Naval War College Strategic Studies Group (Chief of Naval Operations's "Thinktank"), May 1984.
Front Row, left to right: Rear Admiral James Service, NWC President, and Admiral James D. Watkins, CNO.
Robert Wood, Dean of Naval Warfare Studies: second row, second from left.

As part of his responsibilities at the Naval War College, and to the larger military and civilian infrastructure, he has directed war gaming, research, and analysis, for decision makers at the senior levels of the U.S. government, earning his reputation as one of the world's leading authorities on gaming and simulations as an aid to decision-making.[4] After serving as Dean of the Naval War College Strategy Department from 1980-1983[5] Wood was appointed as Dean of the Center for Naval Warfare Studies in 1983.[6] During his time in this position, the four elements of the Center - wargaming, advanced research, the Strategic Studies Group, and the Naval War College Press-- "were integrated to become the Chief of Naval Operations's think tank of first resort."[6] During this period, in his capacity as Director of the Center for Naval Warfare Studies, he oversaw the largest gaming series in U.S. history, "The Global War Games" which included hundreds of senior military and civilian leaders who came together for a two- to three-week period to explore conflict and crisis scenarios, and to explore alternative strategies, policies, and operational plans.[4] During the course of his career he has provided advice on a number of occasions to the White House, the Congress, and the Department of Defense,[4] and represent the United States in meetings with Soviet and British officials during the Cold War.[3]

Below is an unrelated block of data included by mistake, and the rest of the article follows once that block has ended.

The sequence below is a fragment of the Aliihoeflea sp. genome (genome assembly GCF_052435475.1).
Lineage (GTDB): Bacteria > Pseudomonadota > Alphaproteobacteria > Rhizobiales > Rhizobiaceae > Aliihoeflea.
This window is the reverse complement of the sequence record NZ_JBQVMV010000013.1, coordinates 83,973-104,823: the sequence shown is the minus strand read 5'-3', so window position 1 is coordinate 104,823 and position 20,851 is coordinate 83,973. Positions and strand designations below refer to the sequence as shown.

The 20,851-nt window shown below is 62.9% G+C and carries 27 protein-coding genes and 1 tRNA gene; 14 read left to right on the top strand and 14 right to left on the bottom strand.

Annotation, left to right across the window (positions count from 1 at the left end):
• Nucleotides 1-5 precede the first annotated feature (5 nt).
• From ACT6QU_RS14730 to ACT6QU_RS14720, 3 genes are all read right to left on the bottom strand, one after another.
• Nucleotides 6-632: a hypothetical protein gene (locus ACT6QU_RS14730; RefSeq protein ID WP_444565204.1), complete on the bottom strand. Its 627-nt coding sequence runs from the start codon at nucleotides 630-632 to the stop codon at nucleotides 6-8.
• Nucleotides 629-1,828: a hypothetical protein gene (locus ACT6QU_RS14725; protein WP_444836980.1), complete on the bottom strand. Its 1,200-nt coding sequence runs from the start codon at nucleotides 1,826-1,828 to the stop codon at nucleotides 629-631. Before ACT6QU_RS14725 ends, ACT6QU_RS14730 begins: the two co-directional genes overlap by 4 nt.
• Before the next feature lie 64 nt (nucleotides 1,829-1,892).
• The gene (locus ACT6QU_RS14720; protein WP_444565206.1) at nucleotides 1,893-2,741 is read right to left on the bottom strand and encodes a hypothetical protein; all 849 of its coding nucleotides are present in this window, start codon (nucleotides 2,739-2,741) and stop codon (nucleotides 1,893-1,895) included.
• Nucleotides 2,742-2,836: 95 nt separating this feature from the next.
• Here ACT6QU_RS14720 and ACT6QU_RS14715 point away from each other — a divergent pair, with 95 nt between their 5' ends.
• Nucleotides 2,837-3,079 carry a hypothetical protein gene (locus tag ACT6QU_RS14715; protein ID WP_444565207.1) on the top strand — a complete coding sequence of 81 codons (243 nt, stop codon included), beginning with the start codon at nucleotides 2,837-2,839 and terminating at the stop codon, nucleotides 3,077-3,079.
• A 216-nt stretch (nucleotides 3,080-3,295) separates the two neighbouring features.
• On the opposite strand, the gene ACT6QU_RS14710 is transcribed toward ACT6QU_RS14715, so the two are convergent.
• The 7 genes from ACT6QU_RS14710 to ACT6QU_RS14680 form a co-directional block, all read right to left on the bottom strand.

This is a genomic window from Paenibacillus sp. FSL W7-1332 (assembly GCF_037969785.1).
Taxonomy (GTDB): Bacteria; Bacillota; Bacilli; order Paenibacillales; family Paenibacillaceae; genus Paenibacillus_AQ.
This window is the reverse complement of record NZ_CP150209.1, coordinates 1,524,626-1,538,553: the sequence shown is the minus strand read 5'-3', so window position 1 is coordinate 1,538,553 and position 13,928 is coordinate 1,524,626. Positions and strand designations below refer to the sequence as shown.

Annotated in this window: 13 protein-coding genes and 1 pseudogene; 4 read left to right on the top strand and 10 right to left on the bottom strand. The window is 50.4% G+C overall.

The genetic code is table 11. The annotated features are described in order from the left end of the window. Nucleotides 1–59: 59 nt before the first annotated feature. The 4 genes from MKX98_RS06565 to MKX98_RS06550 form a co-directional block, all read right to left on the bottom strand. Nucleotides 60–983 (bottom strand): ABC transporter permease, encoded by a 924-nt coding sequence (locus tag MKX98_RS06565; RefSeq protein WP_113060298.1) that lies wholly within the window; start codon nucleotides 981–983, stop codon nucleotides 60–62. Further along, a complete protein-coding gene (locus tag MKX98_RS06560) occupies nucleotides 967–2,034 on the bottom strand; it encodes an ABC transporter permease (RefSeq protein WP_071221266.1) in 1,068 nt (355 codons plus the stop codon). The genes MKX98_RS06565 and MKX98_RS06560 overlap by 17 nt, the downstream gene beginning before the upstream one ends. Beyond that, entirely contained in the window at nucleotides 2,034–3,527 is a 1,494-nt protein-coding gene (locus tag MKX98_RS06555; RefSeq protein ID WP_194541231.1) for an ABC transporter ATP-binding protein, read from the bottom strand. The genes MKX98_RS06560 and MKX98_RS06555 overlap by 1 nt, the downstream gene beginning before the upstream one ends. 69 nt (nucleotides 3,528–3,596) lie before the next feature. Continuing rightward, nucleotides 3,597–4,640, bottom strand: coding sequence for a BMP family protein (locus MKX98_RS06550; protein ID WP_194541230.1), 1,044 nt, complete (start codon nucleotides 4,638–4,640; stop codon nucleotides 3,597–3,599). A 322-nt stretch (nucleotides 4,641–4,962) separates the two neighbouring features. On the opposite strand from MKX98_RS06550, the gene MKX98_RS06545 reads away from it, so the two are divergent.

Wood received a bachelor's degree in history from Stanford University and master's and Ph.D. in political science from Harvard University. In addition to teaching the Naval War College, Wood has held faculty positions at Harvard University, Bentley College, the University of Virginia, the University of Tilburg and the University of Groningen. Additionally, he has served as visiting professor and lecturer at many[specify] prominent universities and institutions at home and abroad, and has been a frequent lecturer at the National Defense University and at all of the U.S. Military Senior Service Schools, the NATO Defense College, and the Federal Executive Institute. He has also authored, co-authored, edited, or contributed to 21 other books and numerous articles on public affairs, executive development, international affairs, and national security policy.[4]

LDS Church service[edit]